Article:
RTK Request Received by the OOR for Home Addresses

The Pennsylvania Supreme Court’s recent decision in Pennsylvania State Education Association vs. The Office of Open Records, 2016 Pa. LEXIS 2337, 41 I.E.R. Cas. (BNA) 1310 (Pa. Oct. 18, 2016), opens with this text:

This case involves an examination of the scope of the “personal security” exception to disclosure under the Right to Know Law (“RTKL”), 65 P.S. §§ 67.101- 67.3104, and, more specifically, whether school districts must disclose the home addresses of public school employees. Under the prior Right to Know Act, 65 P.S. §§ 66.1-66.4 (repealed, effective January 1, 2009) (“RTKA”), this Court had on three occasions ruled that certain types of information, including home addresses, implicated the right to privacy under Article 1, Section 1 of the Pennsylvania Constitution, and thus required a balancing to determine whether the right to privacy outweighs the public’s interest in dissemination. Sapp Roofing Co. v. Sheet Metal Workers’ Int’l Ass’n, Local Union No. 12, 713 A.2d 627 (Pa. 1998) (plurality); Pa. State Univ. v. State Employees’ Retirement Board, 935 A.2d 530 (Pa. 2007); Tribune-Review Publ. Co. v. Bodack, 961 A.2d 110 (Pa. 2008). Our task here is to determine whether this analysis continues to obtain under the RTKL. We hold that it does.

The case most directly addresses the issue of Right-to-Know Law requests for the home addresses of public agency employees (e.g., teachers) when a request is directed to their employer (e.g., school district).

But it has broader implications as well, as the right of privacy inherent in Article 1, Section 1, of the Pennsylvania state constitution (“All men are born and equally free and independent, and have certain inherent and indefeasible rights, among which are those of enjoying and defending life and liberty, of acquiring, possessing and protecting property and reputation, and of pursuing their own happiness.”) also applies outside the specific context of a request for the home addresses of public agency employees directed to their employer.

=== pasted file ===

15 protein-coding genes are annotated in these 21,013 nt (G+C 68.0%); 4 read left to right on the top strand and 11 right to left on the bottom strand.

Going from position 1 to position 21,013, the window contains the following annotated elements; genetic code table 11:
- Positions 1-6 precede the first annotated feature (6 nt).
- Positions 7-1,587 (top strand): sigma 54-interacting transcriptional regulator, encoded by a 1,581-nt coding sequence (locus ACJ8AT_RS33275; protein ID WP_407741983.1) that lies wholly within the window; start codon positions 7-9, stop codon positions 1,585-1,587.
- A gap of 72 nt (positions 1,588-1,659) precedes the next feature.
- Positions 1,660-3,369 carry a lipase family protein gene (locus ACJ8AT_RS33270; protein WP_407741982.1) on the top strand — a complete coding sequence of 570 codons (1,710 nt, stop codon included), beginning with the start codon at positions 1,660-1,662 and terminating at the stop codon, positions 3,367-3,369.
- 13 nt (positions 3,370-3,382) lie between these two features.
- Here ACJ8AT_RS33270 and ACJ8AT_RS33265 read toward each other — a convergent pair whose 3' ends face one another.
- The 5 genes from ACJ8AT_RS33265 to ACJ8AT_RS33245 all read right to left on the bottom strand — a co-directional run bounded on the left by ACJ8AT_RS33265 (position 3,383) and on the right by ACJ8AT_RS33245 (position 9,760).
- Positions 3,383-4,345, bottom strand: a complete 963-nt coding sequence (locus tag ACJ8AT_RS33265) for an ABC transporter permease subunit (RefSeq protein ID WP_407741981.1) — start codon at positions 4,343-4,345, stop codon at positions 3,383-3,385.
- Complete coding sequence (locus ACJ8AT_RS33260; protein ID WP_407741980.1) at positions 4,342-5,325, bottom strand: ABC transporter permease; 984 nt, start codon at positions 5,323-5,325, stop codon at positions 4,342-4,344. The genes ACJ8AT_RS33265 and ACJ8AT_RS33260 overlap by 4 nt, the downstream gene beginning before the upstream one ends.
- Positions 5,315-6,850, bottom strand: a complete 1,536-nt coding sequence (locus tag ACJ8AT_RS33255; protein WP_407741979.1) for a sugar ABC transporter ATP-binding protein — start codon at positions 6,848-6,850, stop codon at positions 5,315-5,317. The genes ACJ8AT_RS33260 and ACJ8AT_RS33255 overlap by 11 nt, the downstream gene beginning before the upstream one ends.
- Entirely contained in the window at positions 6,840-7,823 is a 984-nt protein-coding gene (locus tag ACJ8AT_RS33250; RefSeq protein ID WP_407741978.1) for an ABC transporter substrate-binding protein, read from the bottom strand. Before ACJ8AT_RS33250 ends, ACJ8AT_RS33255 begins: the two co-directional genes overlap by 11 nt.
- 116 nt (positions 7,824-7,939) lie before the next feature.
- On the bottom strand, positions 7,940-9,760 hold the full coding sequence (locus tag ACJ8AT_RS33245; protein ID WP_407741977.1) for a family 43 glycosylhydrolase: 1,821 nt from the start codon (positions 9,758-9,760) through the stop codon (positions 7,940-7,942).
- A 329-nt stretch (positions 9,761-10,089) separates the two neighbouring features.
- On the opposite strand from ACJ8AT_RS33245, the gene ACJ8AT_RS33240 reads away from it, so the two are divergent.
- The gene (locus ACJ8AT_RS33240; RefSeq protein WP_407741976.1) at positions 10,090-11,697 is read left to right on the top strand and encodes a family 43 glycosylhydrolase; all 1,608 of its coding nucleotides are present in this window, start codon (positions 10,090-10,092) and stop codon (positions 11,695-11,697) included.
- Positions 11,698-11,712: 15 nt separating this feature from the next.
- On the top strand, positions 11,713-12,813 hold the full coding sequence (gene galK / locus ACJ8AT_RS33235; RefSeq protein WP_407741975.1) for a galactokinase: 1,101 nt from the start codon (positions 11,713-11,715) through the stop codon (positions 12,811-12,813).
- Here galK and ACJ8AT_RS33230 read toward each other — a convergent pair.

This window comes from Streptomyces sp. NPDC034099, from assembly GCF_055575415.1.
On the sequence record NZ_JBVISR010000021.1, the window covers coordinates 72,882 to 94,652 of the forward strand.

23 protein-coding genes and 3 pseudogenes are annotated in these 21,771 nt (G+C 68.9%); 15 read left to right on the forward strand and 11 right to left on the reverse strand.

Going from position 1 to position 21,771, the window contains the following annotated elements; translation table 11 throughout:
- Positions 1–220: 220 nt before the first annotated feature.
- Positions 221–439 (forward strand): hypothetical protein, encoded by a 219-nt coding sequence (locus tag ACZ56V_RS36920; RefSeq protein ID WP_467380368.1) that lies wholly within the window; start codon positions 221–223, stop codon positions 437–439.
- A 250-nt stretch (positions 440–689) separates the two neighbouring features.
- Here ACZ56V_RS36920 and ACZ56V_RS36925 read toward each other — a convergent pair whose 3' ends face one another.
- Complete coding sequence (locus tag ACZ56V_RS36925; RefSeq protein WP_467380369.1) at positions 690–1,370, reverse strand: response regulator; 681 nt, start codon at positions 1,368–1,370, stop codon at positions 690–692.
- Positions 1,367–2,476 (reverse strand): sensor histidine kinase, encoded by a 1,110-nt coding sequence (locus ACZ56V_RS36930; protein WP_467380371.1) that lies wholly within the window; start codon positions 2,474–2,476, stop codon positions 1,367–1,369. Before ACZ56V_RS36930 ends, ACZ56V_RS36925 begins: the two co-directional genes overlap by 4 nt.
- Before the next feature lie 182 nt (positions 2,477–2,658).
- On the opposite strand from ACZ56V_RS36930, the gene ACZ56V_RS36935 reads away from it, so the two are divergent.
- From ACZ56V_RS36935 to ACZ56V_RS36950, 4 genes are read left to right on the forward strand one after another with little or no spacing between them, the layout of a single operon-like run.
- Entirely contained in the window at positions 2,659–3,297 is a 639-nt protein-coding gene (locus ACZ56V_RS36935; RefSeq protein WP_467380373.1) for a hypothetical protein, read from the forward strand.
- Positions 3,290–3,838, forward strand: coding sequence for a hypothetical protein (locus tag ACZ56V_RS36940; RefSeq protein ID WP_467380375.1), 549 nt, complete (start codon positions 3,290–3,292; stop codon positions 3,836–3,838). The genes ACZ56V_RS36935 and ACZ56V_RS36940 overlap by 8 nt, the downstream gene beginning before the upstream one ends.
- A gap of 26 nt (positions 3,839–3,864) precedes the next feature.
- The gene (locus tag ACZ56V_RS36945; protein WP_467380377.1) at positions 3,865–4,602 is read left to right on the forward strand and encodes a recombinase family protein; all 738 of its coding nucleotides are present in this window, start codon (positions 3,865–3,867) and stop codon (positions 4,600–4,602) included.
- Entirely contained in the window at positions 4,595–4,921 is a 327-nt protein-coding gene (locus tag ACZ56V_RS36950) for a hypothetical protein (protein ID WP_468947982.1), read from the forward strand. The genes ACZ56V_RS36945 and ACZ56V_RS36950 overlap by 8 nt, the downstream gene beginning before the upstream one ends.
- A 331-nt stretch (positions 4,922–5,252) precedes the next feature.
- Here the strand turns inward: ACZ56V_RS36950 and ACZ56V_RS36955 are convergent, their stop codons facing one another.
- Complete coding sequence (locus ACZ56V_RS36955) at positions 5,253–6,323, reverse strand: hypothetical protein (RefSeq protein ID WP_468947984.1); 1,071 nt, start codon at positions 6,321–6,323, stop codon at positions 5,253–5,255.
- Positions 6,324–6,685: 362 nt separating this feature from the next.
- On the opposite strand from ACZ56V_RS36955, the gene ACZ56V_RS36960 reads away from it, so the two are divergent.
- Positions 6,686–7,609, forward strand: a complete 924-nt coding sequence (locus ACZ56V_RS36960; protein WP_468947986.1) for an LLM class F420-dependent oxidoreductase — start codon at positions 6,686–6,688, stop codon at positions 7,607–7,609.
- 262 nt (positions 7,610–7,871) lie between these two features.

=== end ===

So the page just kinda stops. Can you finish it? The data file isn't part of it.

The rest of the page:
You can read the majority opinion here, and a concurring opinion here.

As the Office of Open Records handles cases – both requests and appeals – dealing with the type of personal information addressed in PSEA, I’ll post our responses and decisions here in an attempt to help members of the public and public agencies navigate similar issues.

On October 19, 2016, the OOR received the following request (edited for brevity and clarity):

1. For the time-period January 1, 2009, to October 18, 2016, please extract from your computerized databases the names and addresses of everyone who filed a Right-to-Know Law appeal with the OOR.

2. Please send me the names and home addresses of all persons currently employed by the OOR.

The OOR’s full response follows:

1. Item 1 of the request is granted in part and denied in part.

Specifically, for each appeal docketed since January 1, 2009, the OOR grants access to the following information from our database: (1) the Requester / Appellant’s name and (2) the Requester / Appellant’s city, state, and ZIP code. While not requested, we are also providing the docket number for each appeal. Based upon the following reasoning, the OOR denies access to the Requester / Appellant’s street address information from our database.

The OOR is a quasi-judicial agency and OOR appeal files are akin to judicial records, which are generally available pursuant to the public’s right to access court proceedings and records which is grounded in the First and Sixth Amendments of the U.S. Constitution; Article I §§ 7, 9, and 11 of the Pennsylvania Constitution; and the common law. See Pa. Dep’t of Educ. v. Bagwell, 131 A.3d 638 (Pa. Commw. Ct. 2016) (quoting Office of Open Records v. Center Twp., 95 A.3d 354, 363 (Pa. Commw. Ct. 2014)); see generally Faulk v. Phila. Clerk of Courts, 116 A.3d 1183 (Pa. Commw. Ct. 2015); 45 Pa. Bull. 661 (Feb. 7, 2015) (relating to proposed public access policy for court case records). However, these constitutional and common law rights are not absolute and may be qualified by overriding interests.

The Pennsylvania Supreme Court, in its recent decision in PSEA v. Office of Open Records, held that “nothing in the RTKL suggests that it was ever intended to be used as a tool to procure personal information about private citizens or, in the worst sense, to be a generator of mailing lists. Public agencies are not clearinghouses of ‘bulk’ personal information otherwise protected by constitutional privacy rights.” PSEA, 2016 Pa. LEXIS 2337. *39 (Pa. 2016).